Living in a modern world students have so much more at their fingertips that without thinking they can transform a simple sheet of paper into a three dimensional origami art work that has been an age old tradition in the Japanese culture for many generations.
Curators June Sakamoto and Vicky Mihara Avery have brought this unfamiliar art form to students with the opening reception of “Movement in paper: the Evolving Form of Origami” this past Thursday, May 1.
“Most art requires a lot of equipment, like with painting you need all the different colored paint, more than one brush and time. But with origami anyone can do it with a single sheet of paper, anyplace, anywhere and anytime and in minutes you have completed a project,” said Sakamoto, commenting on the unique simpleness of the art.
In passing, curator Carolyn Ho spoke with Jon Funabiki, professor in the journalism department after his show in 2013, titled “Voices from Japan: Tanka — After the Tsunami.” She told him she wanted to put on an origami show because it was something she personally enjoyed. A year later, the show is now reality.
Illuminating the white walls are many three-dimensional paper cranes, as well as various glass cases displaying different types of origami, from sea animals, wildlife and dinosaurs.
With the light live jazz music playing in the background and Asian cuisine for all to enjoy, guests were invited to participate in making paper cranes that artists Martin Sejer Andersen, Goran Konjevod and Bernie Peyton demonstrated.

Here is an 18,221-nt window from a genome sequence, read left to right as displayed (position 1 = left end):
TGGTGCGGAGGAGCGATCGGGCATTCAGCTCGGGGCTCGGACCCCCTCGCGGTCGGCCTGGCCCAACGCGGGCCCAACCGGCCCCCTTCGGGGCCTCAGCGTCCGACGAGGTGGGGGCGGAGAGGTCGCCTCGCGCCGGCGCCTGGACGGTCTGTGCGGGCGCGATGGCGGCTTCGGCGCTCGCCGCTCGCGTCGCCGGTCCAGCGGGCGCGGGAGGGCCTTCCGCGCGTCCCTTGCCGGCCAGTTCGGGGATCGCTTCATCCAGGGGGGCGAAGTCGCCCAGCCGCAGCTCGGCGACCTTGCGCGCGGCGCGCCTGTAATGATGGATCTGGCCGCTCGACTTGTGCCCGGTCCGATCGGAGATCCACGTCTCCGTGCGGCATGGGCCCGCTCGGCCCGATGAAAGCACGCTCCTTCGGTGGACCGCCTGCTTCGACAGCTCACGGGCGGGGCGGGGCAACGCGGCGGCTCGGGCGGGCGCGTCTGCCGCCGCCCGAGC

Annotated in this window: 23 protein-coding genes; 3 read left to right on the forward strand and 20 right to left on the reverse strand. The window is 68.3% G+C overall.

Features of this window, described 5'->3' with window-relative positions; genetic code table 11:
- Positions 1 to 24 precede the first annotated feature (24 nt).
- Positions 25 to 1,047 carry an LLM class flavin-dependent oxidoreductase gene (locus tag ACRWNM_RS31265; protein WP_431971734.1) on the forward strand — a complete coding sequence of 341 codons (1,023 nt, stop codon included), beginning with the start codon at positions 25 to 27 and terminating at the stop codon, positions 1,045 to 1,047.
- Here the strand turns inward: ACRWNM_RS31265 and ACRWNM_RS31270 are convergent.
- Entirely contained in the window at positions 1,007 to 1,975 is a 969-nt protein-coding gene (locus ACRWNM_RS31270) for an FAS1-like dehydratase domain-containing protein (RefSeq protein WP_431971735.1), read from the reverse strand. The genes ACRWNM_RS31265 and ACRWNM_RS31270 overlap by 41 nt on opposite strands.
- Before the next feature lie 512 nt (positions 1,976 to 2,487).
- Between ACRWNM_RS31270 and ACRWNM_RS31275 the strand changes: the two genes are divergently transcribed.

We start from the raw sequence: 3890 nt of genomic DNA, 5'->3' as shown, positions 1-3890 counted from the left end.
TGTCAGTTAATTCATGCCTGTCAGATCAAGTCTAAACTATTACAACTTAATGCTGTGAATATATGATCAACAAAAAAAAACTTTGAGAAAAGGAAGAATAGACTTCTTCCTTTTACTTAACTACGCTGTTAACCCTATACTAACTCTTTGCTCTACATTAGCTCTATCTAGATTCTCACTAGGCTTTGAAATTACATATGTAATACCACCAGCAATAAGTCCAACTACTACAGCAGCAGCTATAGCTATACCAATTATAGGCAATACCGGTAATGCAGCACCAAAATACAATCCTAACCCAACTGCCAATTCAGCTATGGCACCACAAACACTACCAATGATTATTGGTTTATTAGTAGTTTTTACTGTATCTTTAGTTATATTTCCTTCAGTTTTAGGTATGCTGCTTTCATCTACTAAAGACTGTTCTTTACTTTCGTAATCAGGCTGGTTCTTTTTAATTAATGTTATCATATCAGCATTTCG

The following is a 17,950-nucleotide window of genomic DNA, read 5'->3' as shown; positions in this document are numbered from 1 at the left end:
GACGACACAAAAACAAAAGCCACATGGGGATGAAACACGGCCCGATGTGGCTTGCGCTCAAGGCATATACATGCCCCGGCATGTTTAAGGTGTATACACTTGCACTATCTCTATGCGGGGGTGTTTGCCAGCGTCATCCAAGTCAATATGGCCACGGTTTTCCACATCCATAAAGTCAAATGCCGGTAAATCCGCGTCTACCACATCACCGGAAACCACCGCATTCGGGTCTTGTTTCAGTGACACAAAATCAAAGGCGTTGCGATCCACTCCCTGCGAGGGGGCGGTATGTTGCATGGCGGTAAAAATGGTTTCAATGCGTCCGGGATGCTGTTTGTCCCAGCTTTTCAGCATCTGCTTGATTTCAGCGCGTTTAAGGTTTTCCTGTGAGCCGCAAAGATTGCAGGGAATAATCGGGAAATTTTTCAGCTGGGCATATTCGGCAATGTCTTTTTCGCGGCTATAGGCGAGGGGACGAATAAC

Later, a screening of “Between the Folds”, a film by Vanessa Gould, featured many different origami craftsmen and Akira Yoshizawa, an artist who transformed modern origami into real, breathtaking sculptures that do not resemble paper in the slightest.
The curators thanked the small gathering and spoke about the biggest misconception that people can have on origami. “People think of it as child’s play, so having exhibitions like this helps changes people’s perception. People get blown away with what can be accomplished,” said Avery.
Kevin Umana, a senior fine arts and art history major, said, “There’s different ways to use the mediums of paper, instead of printmaking it can be used for a different purpose. The inside can look simple and the outside eccentric.”
“You’re limited to the characteristic of the paper. It’s flat and you’re trying to make it three dimensional object out of a two dimensional paper,” said Sakamoto. Mathematicians can fall into this art form as well because of the technical folding that math equations can play into them creating a simple crane into a complex crane and not realize the one sheet it took to get there.
The exhibit will be on display until July 15 in the Student Center Art Gallery.